Chakrabarti wrapped up his story on talking about hiring and setting up a company culture for Solugen. The company's atmosphere is not for everyone, he explains.

“If you’re not polarizing some people, it’s not a culture,” Chakrabarti says, encouraging founders to create a culture that's not one size fits all.

He says he was attracted to early employees who got mad at the same things he did — that passion is what makes his team different from others.

Houston tech company to acquire IT infrastructure startup

M&A moves

Hewlett Packard Enterprise has announced its plans to acquire a San Jose, California-based startup.

HPE, which relocated its headquarters to Houston from the Bay Area a couple years ago, has agreed to acquire OpsRamp, a software-as-a-service company with an IT operations management, or ITOM, platform that can monitor, automate, and manage IT infrastructure, cloud resources, and more.

According to a news release from HPE, the OpsRamp platform will be merged with the HPE GreenLake edge-to-cloud platform, which supports more than 65,000 customers, powers over two million connected devices, and manages more than one exabyte of data with customers worldwide.

The new integrated system "will reduce the operational complexity of multi-vendor and multi-cloud IT environments that are in the public cloud, colocations, and on-premises," per the statement.

“Customers today are managing several different cloud environments, with different IT operational models and tools, which dramatically increases the cost and complexity of digital operations management,” says HPE's CTO Fidelma Russo in the release. “The combination of OpsRamp and HPE will remove these barriers by providing customers with an integrated edge-to-cloud platform that can more effectively manage and transform multi-vendor and multi-cloud IT estates.

"This acquisition advances HPE hybrid cloud leadership and expands the reach of the HPE GreenLake platform into IT Operations Management,” she continues.

HPE's corporate venture arm, Pathfinder, invested in OpsRamp in 2020. The company raised $57.5 million prior to the acquisition. Other investors included Morgan Stanley Expansion Capital and Sapphire Ventures, per TechCrunch.

“The integration of OpsRamp’s hybrid digital operations management solution with the HPE GreenLake platform will provide an unmatched offering for organizations seeking to innovate and thrive in a complex, multi-cloud world. Partners and the channel will also play a pivotal role to advance their as-a-service offerings, as enterprises look for a unified approach to better manage their operations from the edge to the cloud,” says Varma Kunaparaju, CEO of OpsRamp, in the release.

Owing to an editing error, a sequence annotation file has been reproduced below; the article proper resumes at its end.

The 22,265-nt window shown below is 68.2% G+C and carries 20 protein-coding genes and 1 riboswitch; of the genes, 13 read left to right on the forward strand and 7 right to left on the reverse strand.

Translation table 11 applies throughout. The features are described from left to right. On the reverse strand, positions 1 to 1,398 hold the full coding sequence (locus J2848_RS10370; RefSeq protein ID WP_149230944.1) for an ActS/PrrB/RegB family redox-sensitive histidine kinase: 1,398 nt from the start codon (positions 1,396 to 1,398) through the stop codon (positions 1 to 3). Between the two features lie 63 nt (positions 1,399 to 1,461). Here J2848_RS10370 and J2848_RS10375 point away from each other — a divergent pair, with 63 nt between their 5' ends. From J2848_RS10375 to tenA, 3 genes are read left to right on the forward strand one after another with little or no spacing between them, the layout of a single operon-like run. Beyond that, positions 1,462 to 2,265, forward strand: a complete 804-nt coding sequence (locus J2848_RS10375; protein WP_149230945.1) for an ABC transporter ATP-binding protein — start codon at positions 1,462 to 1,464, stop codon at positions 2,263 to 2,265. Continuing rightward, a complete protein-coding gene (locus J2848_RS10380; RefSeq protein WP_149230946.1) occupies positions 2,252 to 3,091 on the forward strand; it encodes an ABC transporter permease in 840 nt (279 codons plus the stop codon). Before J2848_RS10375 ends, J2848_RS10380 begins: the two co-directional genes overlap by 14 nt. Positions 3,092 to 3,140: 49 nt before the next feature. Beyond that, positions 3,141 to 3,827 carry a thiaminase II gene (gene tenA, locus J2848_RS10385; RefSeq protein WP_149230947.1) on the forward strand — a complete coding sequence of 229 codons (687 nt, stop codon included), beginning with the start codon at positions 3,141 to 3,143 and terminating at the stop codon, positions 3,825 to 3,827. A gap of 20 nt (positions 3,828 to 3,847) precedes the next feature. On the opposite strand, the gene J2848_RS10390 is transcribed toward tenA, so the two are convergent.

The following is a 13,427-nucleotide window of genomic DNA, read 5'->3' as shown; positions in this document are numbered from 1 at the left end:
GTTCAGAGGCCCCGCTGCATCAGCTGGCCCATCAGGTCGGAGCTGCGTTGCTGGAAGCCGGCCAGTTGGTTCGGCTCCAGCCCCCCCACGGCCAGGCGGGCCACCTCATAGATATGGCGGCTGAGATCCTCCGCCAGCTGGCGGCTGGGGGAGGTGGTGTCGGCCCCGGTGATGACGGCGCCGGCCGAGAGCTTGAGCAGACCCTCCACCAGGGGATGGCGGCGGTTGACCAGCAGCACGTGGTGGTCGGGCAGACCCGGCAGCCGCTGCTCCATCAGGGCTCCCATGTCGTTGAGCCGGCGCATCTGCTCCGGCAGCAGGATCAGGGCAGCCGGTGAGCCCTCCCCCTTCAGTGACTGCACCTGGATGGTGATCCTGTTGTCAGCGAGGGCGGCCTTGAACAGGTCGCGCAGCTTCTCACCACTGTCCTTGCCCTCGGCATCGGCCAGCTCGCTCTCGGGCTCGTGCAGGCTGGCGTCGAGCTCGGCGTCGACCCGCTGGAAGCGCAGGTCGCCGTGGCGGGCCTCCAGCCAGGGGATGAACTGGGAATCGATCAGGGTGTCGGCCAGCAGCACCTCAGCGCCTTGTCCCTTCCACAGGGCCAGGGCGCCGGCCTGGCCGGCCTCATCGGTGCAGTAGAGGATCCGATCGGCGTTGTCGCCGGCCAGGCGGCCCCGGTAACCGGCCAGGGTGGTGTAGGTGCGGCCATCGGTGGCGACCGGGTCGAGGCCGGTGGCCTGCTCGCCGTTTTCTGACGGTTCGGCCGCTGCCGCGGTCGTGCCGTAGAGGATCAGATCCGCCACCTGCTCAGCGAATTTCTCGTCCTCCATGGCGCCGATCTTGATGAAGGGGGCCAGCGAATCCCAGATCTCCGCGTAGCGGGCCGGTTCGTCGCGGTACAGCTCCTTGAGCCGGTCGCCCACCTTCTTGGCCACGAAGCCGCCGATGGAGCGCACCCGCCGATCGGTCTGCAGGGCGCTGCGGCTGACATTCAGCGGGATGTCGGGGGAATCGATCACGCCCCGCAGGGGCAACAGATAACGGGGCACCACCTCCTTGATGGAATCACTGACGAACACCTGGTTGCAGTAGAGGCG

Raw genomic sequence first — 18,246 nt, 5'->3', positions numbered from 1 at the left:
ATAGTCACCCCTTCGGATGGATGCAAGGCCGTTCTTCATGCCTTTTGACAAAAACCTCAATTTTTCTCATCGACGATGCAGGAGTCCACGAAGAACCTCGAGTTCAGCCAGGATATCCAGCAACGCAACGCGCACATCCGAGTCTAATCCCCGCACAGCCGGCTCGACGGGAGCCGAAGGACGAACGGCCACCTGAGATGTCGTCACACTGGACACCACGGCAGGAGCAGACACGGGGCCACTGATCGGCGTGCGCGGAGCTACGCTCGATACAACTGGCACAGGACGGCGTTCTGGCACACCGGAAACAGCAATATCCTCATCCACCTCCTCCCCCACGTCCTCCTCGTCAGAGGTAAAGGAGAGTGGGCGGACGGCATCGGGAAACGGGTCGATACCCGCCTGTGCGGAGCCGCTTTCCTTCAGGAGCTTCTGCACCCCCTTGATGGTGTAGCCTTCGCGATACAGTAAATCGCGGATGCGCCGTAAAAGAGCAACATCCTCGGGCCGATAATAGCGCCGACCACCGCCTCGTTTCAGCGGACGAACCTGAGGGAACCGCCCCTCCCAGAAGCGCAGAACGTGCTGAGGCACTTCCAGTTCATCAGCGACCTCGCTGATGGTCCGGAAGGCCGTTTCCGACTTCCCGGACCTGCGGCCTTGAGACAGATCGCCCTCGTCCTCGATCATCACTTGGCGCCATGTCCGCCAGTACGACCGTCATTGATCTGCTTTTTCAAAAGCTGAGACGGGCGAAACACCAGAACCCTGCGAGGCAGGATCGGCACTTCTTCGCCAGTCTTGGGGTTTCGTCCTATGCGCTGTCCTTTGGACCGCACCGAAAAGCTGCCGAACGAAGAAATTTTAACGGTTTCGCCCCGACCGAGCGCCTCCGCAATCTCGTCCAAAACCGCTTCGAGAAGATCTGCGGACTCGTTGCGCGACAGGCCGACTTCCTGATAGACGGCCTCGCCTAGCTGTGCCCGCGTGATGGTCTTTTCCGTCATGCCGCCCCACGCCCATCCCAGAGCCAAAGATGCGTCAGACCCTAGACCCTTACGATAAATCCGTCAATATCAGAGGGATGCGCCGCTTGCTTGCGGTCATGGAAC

“We look forward to leveraging the scale and reach of HPE’s global go-to-market engine to deliver our unique offering and are excited for this journey ahead as part of HPE.”

3 Houston innovators to know this week

Editor's note: In this week's roundup of Houston innovators to know, I'm introducing you to three local innovators across industries — from space tech to software development — recently making headlines in Houston innovation.


Michael Suffredini, CEO and president of Axiom Space

Axiom's CEO announced a new mission and space suit design. Photo courtesy of Axiom Space

It was a big news week for Axiom Space. The Houston company announced its next commercial space mission with NASA to the International Space Station a day before it unveiled its newly design space suit that will be donned by the astronauts headed to the moon.

“We’re carrying on NASA’s legacy by designing an advanced spacesuit that will allow astronauts to operate safely and effectively on the Moon,” says Micahel Suffredini, CEO of Axiom, in a statement. “Axiom Space’s Artemis III spacesuit will be ready to meet the complex challenges of the lunar south pole and help grow our understanding of the Moon in order to enable a long-term presence there.”

Called the Axiom Extravehicular Mobility Unit, or AxEMU, the prototype was revealed at Space Center Houston’s Moon 2 Mars Festival on March 15. According to Axiom, a full fleet of training spacesuits will be delivered to NASA by late this summer. Read more.

Julie King, president of NB Realty Partners

Houston's access to lab space continues to be a challenge for biotech companies. Photo via Getty Images

In terms of Houston developing as an attractive hub for biotech companies, Julie King says the city still has one major obstacle: Available lab space.

She writes in a guest column for InnovationMap that biotech startups need specialized space that can hold the right equipment. That's not cheap, and it's usually a challenge for newer companies to incur that cost.

"However, with realistic expectations about these challenges, the good news is that once settled into a facility that is a fit, Houston’s emerging biotech companies can thrive and grow," she writes. Read more.

Owen Goode, executive vice president at Zaelot

Houston software development firm Axon is planning its Texas expansion thanks to its recent acquisition. Photo via LinkedIn

Owen Goode is a huge fan of Houston. That's why when his software design firm, Axon, got acquired by Zaelot, led by CEO Jeff Lombard, in January, he made sure the deal would mean growth in the region.

Zaelot is a global, software firm with a presence in 14 countries, mostly focused in the United States, Uruguay, and Iceland. With the acquisition of Axon, the combined company is poised to expand in Texas, beginning in Houston, Goode says.

“Together we have a strong suite of offerings across a wide variety of domains including full-stack development, cloud/data engineering, design, staff augmentation, project management, and software architecture. We also have experience in multiple domains, including health care, aviation, defense, finance, and startups,” says Goode. Read more.